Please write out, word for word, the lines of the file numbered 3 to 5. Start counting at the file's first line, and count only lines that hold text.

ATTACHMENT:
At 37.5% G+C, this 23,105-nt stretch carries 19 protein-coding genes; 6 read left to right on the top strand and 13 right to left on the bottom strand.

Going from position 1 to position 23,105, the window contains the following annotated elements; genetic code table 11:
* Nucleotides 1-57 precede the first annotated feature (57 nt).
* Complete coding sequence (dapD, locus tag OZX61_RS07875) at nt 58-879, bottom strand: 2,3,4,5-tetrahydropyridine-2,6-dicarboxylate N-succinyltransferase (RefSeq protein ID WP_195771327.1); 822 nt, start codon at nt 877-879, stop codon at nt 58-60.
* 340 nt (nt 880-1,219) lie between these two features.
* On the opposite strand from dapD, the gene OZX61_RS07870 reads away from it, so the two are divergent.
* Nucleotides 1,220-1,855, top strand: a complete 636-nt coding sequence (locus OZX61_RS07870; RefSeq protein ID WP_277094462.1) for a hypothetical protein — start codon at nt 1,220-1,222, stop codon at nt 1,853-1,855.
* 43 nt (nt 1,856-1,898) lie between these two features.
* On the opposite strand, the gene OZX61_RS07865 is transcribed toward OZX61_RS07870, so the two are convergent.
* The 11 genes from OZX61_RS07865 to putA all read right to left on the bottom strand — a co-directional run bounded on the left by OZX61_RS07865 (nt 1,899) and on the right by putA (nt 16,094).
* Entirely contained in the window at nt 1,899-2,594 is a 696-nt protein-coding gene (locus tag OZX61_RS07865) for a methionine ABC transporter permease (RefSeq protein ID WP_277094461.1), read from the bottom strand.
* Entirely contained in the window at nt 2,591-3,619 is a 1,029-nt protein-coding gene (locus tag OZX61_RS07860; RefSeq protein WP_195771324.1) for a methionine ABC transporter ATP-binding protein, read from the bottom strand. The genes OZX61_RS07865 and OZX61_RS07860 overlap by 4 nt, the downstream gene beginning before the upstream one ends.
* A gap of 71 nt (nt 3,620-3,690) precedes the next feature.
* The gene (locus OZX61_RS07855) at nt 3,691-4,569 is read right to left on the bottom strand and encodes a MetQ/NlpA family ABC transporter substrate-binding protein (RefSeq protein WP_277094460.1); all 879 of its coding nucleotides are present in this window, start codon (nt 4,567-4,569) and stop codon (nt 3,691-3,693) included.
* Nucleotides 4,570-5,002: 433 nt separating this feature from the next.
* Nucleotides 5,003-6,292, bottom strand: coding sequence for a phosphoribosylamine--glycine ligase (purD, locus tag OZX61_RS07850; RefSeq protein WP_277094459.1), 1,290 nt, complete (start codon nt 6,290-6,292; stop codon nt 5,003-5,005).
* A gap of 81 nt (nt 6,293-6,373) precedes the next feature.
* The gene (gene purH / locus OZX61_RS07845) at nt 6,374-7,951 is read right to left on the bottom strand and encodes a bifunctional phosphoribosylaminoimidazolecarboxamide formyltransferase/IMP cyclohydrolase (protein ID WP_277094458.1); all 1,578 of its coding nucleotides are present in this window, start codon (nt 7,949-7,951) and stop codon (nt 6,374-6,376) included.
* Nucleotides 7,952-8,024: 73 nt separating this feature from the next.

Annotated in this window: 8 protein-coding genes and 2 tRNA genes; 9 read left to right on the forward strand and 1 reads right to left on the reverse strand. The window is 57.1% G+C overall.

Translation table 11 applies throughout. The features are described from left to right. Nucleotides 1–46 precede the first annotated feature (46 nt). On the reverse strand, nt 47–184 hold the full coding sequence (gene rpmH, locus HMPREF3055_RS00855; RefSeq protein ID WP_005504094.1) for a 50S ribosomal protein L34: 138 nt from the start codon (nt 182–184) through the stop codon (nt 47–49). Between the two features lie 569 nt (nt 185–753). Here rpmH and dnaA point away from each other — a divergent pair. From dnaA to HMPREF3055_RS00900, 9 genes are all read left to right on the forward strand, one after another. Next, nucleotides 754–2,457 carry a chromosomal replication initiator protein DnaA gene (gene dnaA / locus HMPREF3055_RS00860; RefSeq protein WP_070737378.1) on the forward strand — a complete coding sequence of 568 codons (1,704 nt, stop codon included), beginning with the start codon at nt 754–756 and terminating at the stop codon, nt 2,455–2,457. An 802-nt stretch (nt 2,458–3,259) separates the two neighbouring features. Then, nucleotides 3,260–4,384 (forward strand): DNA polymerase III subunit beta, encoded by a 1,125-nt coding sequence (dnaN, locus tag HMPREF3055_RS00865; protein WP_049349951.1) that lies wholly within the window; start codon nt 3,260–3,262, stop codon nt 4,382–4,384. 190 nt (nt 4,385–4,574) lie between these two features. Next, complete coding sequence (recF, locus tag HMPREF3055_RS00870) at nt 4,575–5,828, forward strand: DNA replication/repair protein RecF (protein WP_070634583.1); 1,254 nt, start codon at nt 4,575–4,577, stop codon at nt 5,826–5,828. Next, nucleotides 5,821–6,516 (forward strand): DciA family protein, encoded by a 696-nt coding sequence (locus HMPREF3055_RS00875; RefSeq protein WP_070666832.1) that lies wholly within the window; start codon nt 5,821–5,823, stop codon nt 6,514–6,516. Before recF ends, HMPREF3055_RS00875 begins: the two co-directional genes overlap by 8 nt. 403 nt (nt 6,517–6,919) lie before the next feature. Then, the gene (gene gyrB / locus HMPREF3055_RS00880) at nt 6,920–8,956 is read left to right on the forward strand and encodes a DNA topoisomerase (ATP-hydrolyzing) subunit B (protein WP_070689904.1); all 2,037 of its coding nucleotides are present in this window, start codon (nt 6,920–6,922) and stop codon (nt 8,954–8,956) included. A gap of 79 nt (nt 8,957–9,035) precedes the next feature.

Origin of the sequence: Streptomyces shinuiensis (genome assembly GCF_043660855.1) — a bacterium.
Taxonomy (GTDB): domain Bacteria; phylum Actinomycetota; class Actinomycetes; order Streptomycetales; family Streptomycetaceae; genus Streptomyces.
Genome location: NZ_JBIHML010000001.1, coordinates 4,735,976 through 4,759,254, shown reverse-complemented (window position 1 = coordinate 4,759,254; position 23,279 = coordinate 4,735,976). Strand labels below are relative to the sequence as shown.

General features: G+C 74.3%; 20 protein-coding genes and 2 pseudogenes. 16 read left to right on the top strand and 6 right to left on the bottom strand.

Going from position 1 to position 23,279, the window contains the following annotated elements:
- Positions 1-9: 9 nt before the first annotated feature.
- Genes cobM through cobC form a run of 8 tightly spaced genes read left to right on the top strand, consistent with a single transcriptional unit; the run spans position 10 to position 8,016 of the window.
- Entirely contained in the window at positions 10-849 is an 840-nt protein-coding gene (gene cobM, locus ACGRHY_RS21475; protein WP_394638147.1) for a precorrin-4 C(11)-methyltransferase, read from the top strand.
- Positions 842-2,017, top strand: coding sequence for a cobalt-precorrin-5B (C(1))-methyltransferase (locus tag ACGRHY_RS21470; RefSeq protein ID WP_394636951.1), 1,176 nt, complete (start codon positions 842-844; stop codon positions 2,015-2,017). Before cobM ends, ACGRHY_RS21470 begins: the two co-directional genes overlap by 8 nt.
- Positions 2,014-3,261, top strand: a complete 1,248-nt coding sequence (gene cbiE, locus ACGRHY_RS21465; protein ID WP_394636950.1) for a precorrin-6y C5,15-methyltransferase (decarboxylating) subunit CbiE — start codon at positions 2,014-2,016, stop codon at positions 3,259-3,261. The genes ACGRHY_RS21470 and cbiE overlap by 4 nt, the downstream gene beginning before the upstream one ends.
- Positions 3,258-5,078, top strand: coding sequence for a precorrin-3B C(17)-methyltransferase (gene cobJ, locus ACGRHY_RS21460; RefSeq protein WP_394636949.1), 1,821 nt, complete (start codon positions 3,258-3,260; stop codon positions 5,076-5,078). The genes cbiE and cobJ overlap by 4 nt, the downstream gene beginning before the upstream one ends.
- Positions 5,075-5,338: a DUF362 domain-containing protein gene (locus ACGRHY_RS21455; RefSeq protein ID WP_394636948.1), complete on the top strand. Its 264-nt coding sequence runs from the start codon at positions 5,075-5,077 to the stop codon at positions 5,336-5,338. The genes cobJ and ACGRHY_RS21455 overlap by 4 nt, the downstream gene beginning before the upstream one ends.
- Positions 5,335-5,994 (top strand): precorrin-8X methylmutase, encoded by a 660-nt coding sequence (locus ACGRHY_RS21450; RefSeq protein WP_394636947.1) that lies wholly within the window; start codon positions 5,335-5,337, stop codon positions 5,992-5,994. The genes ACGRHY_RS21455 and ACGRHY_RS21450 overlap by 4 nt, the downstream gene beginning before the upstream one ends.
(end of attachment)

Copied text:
* Nucleotides 1-57 precede the first annotated feature (57 nt).
* Complete coding sequence (dapD, locus tag OZX61_RS07875) at nt 58-879, bottom strand: 2,3,4,5-tetrahydropyridine-2,6-dicarboxylate N-succinyltransferase (RefSeq protein ID WP_195771327.1); 822 nt, start codon at nt 877-879, stop codon at nt 58-60.
* 340 nt (nt 880-1,219) lie between these two features.